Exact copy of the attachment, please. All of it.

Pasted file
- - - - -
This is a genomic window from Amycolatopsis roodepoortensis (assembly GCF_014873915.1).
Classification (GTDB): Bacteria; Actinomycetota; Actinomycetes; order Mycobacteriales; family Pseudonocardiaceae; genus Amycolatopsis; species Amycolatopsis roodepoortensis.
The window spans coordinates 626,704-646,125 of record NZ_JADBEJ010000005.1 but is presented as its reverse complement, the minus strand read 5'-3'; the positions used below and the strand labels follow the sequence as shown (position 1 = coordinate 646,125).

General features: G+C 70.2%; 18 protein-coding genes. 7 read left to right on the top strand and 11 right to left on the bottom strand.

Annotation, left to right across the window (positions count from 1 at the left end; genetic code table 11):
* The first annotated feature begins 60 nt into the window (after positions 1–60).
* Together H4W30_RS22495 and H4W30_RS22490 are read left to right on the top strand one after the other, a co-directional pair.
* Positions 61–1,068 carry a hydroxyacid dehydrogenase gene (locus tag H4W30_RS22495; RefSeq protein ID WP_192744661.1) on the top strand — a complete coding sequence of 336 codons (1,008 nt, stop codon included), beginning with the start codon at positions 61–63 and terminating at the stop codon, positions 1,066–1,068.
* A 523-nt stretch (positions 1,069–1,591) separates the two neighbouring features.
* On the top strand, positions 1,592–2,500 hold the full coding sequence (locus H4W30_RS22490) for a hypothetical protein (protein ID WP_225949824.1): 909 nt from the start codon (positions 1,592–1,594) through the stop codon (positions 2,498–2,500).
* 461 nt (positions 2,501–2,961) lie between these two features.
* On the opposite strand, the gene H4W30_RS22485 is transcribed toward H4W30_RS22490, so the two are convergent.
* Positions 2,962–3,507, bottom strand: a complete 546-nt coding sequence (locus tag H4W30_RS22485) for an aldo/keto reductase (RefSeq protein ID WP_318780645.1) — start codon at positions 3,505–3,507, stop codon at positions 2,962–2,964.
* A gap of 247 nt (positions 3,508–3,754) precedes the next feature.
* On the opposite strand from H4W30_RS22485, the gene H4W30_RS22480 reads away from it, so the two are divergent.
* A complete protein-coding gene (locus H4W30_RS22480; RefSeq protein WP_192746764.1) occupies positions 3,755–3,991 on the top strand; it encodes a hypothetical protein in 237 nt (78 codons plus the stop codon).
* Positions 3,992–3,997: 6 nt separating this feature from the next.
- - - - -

This is a genomic window from Amycolatopsis roodepoortensis (assembly GCF_014873915.1).
Classification (GTDB): Bacteria; Actinomycetota; Actinomycetes; order Mycobacteriales; family Pseudonocardiaceae; genus Amycolatopsis; species Amycolatopsis roodepoortensis.
The window spans coordinates 626,704-646,125 of record NZ_JADBEJ010000005.1 but is presented as its reverse complement, the minus strand read 5'-3'; the positions used below and the strand labels follow the sequence as shown (position 1 = coordinate 646,125).

General features: G+C 70.2%; 18 protein-coding genes. 7 read left to right on the top strand and 11 right to left on the bottom strand.

Annotation, left to right across the window (positions count from 1 at the left end; genetic code table 11):
* The first annotated feature begins 60 nt into the window (after positions 1–60).
* Together H4W30_RS22495 and H4W30_RS22490 are read left to right on the top strand one after the other, a co-directional pair.
* Positions 61–1,068 carry a hydroxyacid dehydrogenase gene (locus tag H4W30_RS22495; RefSeq protein ID WP_192744661.1) on the top strand — a complete coding sequence of 336 codons (1,008 nt, stop codon included), beginning with the start codon at positions 61–63 and terminating at the stop codon, positions 1,066–1,068.
* A 523-nt stretch (positions 1,069–1,591) separates the two neighbouring features.
* On the top strand, positions 1,592–2,500 hold the full coding sequence (locus H4W30_RS22490) for a hypothetical protein (protein ID WP_225949824.1): 909 nt from the start codon (positions 1,592–1,594) through the stop codon (positions 2,498–2,500).
* 461 nt (positions 2,501–2,961) lie between these two features.
* On the opposite strand, the gene H4W30_RS22485 is transcribed toward H4W30_RS22490, so the two are convergent.
* Positions 2,962–3,507, bottom strand: a complete 546-nt coding sequence (locus tag H4W30_RS22485) for an aldo/keto reductase (RefSeq protein ID WP_318780645.1) — start codon at positions 3,505–3,507, stop codon at positions 2,962–2,964.
* A gap of 247 nt (positions 3,508–3,754) precedes the next feature.
* On the opposite strand from H4W30_RS22485, the gene H4W30_RS22480 reads away from it, so the two are divergent.
* A complete protein-coding gene (locus H4W30_RS22480; RefSeq protein WP_192746764.1) occupies positions 3,755–3,991 on the top strand; it encodes a hypothetical protein in 237 nt (78 codons plus the stop codon).
* Positions 3,992–3,997: 6 nt separating this feature from the next.